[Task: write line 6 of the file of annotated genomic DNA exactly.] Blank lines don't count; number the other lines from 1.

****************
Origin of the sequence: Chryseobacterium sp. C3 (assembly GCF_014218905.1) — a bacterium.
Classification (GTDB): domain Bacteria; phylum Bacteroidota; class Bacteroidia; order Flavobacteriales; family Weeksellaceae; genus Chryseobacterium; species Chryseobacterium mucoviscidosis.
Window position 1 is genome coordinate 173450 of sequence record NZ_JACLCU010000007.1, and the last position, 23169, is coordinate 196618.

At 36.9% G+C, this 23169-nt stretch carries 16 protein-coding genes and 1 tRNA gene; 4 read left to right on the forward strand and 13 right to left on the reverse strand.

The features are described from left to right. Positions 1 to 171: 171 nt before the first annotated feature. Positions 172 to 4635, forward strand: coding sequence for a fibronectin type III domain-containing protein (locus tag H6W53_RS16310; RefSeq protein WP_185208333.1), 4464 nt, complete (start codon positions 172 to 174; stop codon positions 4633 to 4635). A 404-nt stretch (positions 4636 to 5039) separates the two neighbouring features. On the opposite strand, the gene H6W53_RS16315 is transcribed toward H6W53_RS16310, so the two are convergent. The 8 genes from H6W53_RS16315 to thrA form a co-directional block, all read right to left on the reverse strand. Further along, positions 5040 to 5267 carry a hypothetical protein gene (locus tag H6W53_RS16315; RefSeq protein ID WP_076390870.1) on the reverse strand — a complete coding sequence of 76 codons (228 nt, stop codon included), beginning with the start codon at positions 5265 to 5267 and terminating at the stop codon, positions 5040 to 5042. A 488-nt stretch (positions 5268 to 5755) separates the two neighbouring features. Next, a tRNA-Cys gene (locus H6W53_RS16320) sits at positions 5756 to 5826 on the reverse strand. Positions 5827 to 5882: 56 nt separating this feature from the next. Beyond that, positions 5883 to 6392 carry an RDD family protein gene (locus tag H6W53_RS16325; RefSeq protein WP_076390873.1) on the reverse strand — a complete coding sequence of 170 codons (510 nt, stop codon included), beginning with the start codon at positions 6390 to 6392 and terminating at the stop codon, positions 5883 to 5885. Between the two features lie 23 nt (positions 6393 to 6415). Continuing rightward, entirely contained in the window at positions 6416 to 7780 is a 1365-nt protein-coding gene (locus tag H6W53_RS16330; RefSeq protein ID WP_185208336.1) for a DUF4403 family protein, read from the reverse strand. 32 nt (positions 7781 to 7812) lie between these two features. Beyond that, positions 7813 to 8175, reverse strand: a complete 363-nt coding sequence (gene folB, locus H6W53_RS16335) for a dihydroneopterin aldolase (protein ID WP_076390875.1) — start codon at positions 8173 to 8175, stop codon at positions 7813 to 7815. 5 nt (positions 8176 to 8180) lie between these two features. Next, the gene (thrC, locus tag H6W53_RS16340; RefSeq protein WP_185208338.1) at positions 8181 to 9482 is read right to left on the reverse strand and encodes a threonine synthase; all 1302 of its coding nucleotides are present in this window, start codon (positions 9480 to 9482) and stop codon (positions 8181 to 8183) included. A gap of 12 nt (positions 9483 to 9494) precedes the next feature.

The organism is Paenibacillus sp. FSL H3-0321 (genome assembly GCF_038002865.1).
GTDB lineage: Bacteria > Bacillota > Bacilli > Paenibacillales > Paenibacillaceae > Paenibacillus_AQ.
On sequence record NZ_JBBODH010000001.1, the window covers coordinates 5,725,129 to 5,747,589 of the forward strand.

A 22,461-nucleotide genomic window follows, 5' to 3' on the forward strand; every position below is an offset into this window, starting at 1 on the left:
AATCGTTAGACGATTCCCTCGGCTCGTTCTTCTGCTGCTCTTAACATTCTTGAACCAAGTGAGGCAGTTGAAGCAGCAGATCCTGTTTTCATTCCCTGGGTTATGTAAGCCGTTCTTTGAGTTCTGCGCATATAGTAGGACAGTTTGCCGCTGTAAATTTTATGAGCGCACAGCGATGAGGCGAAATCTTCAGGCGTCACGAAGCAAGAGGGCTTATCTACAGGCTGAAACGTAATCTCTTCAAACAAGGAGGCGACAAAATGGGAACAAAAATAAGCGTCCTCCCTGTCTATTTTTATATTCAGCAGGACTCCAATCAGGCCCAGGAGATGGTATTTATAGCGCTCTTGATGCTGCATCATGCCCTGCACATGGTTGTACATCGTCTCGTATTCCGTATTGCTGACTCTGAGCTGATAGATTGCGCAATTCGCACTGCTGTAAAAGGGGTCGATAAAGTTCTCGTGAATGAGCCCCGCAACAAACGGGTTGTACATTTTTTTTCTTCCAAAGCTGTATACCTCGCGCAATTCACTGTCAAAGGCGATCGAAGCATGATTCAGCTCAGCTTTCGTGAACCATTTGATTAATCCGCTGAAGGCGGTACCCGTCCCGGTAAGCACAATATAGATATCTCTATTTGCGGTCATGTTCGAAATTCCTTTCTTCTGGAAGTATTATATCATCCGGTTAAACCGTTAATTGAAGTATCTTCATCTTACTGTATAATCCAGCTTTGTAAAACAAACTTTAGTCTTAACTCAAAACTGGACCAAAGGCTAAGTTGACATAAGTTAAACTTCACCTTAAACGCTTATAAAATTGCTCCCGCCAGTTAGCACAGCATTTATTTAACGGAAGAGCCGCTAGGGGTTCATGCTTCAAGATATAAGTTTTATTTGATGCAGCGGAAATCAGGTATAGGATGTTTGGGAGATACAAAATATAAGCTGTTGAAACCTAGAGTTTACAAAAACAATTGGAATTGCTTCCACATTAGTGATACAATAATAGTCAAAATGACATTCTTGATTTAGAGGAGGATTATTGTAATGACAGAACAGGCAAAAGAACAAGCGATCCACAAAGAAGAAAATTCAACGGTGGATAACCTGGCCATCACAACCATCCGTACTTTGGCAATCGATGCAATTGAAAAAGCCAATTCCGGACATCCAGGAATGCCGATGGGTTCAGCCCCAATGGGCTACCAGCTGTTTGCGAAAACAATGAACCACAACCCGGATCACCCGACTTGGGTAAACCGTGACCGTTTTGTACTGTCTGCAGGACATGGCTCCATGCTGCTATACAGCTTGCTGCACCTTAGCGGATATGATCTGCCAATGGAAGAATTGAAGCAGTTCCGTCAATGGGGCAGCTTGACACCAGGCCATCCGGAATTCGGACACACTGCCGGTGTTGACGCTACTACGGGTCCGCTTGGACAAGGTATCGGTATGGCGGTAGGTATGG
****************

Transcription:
The organism is Paenibacillus sp. FSL H3-0321 (genome assembly GCF_038002865.1).